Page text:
The term Fake News has been a popular phrase following the 2016 election of President Donald Trump. But should children be taught about which news are fake and which are real?
Beth Hewitt, the Director of Conversion at the University of Salford, believes “it is critical that young people know how to spot fake news”.
She says: “Fake news covers the incredulous stories to the more subtle areas such as advertorials and bias / opinion. They can be interpreted in many different ways and this has serious implications for journalism, the reaction to journalism and the verification of stories across all our social media, from YouTube to Instagram and Snapchat to Facebook.”
‘Fake news’ has been circulating social media platforms and often people are likely to share an article without necessarily verifying it first. “When asked if they were aware of having shared fake news, many of the young people said they could have in fact shared fake news stories and this was something that they felt they may have misjudged – mistakenly sharing fake news stories.”
But how does one know which news is fake and which is real?
Beth says: “Our research found that for children and young people it is easier to spot in theory but far less so in practise – this is the key issue. They are savvy when it came to discussing it but less savvy in spotting it – especially the more obtuse and more subtle forms of fake news”, she adds that although young people get what ‘fake news’ mean, it is harder to recognise it online and on social media.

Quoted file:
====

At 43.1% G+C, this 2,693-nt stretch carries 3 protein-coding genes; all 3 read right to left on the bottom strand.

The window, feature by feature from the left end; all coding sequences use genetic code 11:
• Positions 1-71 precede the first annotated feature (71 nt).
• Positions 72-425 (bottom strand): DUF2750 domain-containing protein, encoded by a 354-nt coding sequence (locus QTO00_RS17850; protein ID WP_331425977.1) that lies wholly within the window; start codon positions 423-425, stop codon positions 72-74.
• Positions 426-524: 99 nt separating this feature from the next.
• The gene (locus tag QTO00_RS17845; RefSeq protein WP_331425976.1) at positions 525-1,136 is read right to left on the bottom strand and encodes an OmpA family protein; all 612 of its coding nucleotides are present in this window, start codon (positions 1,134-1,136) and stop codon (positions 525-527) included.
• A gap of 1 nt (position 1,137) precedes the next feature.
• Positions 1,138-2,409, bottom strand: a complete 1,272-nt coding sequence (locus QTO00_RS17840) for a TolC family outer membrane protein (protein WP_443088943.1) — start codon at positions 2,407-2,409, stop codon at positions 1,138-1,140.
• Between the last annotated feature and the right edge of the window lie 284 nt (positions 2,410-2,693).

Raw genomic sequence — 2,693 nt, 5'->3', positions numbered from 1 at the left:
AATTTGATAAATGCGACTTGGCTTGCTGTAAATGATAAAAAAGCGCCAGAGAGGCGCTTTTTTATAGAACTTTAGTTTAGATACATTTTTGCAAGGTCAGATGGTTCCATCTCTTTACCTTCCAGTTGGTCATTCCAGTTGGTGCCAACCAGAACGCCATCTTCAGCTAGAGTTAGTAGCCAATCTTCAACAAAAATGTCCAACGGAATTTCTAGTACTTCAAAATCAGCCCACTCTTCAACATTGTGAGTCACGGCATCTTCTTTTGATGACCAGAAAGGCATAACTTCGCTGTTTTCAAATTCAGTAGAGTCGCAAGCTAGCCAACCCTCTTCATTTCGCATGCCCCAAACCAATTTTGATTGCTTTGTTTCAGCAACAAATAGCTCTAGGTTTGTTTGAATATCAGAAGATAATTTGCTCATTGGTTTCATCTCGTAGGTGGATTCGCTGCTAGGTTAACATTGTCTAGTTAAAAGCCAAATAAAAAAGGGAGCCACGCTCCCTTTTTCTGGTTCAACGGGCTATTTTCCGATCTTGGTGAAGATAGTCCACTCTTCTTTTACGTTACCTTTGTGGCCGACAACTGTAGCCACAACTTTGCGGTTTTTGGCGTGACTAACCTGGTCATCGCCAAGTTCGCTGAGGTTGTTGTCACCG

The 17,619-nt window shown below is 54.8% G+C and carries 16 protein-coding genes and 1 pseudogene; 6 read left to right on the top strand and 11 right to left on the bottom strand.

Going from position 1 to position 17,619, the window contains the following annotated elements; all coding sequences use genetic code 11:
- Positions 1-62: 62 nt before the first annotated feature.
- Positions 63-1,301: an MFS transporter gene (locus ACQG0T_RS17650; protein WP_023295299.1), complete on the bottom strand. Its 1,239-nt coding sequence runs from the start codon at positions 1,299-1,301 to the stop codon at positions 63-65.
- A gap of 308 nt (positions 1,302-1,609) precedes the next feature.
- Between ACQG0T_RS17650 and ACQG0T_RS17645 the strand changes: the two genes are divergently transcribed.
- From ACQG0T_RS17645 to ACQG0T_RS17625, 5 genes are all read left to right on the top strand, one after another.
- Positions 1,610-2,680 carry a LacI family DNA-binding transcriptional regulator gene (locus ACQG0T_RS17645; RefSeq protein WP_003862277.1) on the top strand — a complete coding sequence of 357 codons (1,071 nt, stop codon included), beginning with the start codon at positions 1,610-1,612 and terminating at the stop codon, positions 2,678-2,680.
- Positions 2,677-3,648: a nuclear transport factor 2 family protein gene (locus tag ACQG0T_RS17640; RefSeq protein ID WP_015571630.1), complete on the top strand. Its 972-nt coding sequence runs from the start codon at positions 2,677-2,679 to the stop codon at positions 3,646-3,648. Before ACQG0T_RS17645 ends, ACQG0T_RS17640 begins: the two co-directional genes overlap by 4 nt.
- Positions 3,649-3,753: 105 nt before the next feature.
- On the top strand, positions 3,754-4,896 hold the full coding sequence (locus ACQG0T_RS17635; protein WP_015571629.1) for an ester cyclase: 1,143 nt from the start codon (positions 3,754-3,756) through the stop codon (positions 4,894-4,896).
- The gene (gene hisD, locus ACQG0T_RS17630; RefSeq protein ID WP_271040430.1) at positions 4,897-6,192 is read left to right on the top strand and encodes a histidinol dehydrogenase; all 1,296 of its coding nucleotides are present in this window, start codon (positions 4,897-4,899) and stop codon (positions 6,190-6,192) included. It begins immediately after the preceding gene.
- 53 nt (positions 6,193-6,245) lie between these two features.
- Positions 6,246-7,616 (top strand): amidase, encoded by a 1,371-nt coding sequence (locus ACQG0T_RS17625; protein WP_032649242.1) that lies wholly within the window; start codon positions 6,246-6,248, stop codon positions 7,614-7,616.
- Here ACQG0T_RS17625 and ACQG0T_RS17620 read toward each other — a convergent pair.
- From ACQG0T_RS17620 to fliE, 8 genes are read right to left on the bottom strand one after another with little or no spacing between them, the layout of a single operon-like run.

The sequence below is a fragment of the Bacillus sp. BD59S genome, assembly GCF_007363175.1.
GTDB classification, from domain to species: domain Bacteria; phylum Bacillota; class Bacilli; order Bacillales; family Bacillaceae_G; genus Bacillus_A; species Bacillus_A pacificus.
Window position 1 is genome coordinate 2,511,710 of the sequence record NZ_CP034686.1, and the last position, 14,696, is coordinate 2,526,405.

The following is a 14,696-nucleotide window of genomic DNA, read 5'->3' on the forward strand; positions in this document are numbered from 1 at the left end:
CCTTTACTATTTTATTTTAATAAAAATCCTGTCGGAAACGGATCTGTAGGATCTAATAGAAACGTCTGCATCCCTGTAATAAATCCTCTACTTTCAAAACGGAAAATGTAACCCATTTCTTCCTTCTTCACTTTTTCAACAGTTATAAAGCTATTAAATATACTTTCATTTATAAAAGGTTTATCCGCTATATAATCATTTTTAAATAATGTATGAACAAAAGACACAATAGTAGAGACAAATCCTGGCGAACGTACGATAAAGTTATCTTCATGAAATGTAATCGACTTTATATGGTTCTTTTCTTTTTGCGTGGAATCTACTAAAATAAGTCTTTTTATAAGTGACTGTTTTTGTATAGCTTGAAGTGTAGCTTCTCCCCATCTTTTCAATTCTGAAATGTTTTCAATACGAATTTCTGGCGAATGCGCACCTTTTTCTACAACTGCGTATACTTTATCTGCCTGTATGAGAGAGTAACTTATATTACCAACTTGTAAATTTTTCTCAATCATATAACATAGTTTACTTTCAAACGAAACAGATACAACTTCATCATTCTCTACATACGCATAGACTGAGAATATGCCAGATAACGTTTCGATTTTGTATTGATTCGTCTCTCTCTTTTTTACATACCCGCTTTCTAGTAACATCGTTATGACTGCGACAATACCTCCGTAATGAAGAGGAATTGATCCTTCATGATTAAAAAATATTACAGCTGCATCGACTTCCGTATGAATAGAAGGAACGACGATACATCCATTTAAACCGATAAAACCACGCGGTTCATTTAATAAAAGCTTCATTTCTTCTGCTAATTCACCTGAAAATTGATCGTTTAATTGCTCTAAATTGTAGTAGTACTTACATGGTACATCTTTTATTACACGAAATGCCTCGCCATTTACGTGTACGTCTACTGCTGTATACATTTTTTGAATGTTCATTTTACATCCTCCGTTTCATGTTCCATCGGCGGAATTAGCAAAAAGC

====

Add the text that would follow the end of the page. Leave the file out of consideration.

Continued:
So how could we educate youngsters about the fake news?
“Digital literacy lessons across schools and colleges will be hugely beneficial in supporting young people to navigate their way through real and fake stories and concepts.”
Some of the dangers of fake news according to Beth Hewitt are that young people could: “stop trusting them and in the end they could well switch off altogether and stop taking part in the big political debates, being engaged and a part of the political landscape.”